Social Discussions

We Need to Start

Normalizing Conversations on Menstruation

by Anne Marielle Eugenio, September 12, 2019 5:25pm

Art by Ahl Mirambel

Social Discussions

We Need to Start Normalizing Conversations on Menstruation

by Anne Marielle Eugenio, September 12, 2019 5:25pm
Art by Ahl Mirambel
 

Every girl has gone through a slight moment of panic during their first menstruation (or menarche). And for the duration of their monthly periods, the search for sanitary pads, the cramps, and the worry of staining their bottom garments are only a few of the worries.

But if period is a natural thing, why are women so naturally anxious of it?

Hazel Quing shows girls how to slay their period days with style.  Photo release from Modess.

 

We grew up in a culture where the talk of periods is only kept between women to women. We grew up with the tendency to keep our periods a secret, especially to our prying guy classmates. It’s as if bringing a sanitary pad is a sin, or a period bloodstain on our skirt is equals a piece of murder evidence.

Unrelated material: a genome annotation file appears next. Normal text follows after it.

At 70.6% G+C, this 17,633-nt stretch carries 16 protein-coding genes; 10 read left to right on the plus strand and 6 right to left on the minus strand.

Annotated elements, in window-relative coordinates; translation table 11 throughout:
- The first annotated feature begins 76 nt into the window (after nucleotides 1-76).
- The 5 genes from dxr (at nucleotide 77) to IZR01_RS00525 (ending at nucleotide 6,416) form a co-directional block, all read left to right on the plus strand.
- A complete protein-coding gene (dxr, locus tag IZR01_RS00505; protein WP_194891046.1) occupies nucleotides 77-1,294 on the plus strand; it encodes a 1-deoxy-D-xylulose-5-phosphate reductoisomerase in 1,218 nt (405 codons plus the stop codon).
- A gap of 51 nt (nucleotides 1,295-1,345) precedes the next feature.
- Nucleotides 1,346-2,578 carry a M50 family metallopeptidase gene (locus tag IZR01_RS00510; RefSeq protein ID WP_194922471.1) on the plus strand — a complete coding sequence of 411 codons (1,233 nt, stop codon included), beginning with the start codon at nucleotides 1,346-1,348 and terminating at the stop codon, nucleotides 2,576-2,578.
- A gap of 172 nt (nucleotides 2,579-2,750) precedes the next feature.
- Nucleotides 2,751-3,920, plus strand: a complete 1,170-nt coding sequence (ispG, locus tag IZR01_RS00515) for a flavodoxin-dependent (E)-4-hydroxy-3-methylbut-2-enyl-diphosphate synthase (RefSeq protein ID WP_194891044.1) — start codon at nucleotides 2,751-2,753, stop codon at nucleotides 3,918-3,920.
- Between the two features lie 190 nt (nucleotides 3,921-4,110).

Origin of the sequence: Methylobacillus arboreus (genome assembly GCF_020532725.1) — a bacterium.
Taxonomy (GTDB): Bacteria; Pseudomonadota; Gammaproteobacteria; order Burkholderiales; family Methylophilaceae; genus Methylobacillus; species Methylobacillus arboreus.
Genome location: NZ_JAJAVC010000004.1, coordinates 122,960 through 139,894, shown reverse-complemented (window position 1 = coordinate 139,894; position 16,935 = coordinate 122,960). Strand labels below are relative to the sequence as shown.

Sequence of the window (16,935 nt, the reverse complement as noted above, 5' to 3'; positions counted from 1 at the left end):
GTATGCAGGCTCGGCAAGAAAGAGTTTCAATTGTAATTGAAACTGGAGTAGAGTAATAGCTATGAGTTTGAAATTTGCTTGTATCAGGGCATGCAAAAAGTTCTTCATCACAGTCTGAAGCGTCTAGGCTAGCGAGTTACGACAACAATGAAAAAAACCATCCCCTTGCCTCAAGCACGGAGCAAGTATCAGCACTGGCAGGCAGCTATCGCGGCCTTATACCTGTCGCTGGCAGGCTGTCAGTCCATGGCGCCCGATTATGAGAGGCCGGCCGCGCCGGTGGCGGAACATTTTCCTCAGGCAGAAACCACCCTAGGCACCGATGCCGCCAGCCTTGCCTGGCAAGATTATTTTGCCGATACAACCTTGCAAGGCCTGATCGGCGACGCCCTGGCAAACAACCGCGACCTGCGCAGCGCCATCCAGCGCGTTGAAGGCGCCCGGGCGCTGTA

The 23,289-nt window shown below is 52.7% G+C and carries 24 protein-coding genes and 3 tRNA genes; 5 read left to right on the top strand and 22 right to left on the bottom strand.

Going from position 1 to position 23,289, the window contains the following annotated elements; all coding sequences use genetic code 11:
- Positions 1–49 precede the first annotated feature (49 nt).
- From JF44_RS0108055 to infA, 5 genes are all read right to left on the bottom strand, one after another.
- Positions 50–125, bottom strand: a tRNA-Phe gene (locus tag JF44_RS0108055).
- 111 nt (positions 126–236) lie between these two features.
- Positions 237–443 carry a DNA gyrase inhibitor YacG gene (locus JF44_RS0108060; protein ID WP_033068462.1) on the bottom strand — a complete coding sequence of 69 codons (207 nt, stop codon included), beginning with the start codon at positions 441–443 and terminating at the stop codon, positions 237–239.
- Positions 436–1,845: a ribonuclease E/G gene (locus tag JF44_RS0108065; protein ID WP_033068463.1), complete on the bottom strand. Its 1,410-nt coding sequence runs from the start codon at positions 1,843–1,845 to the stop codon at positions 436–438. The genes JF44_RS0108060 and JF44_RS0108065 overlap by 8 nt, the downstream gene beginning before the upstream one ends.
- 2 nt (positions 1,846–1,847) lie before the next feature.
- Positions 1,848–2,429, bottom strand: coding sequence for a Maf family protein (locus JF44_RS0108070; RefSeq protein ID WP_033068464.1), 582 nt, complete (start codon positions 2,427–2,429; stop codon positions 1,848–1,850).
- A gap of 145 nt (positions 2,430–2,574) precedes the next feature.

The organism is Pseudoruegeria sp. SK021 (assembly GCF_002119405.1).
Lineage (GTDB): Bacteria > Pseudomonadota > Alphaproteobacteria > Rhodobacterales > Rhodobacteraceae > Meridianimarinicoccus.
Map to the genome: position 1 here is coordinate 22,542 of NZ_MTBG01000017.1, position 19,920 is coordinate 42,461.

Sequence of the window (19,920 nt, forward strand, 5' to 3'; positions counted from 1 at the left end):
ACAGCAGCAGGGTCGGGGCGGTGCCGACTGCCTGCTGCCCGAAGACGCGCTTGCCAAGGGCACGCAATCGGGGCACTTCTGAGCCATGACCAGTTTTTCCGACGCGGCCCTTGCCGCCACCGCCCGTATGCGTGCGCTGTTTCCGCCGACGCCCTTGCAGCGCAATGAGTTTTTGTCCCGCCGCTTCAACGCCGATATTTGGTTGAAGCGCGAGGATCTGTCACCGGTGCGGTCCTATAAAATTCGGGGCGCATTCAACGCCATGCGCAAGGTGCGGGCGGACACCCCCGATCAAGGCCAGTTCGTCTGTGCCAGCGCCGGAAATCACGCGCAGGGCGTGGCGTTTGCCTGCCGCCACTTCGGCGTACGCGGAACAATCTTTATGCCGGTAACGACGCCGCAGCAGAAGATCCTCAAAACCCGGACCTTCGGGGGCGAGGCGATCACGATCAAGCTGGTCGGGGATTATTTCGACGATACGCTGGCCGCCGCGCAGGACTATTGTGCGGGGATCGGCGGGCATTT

There’s also the favorite “Sungit ah. First day mo?” every time you get a little cranky. Although this could be because of discomfort and fluctuating hormones, women’s menstruation has been used as a point of putting women down when in fact, it's as a natural body occurrence—like sneezing or blinking.

But come to think of it, the reason why we dread our period more than what is necessary is because there are not enough “normal” conversations about it.

YouTube couple Jai Asuncion and Agassi Ching inspired girls to be more comfortable around boys during period days at the Pads for Boys Camp. Photo release from Modess.

 

Educating women, even men, about menstruation is a must. It helps to have our sanitary brands campaign to keep the conversations on menstruation going. Modess Move Camp encourages girls to #KeepMoving. It shows how young girls can be active and confident, not letting their period stop them from doing what they love. This girl-power brand also partnered with the Philippines Red Cross for a series of school tours, aiming to educate students on how to be the best versions of themselves during these times.

Maymay Entrata continues to encourage girls to be the best versions of themselves even when on their period. Photo release from Modess.

 

This is the mark of sparking conversations about menstruation, and we hope this is the start of normalizing talks about our periods. Girl power!

 

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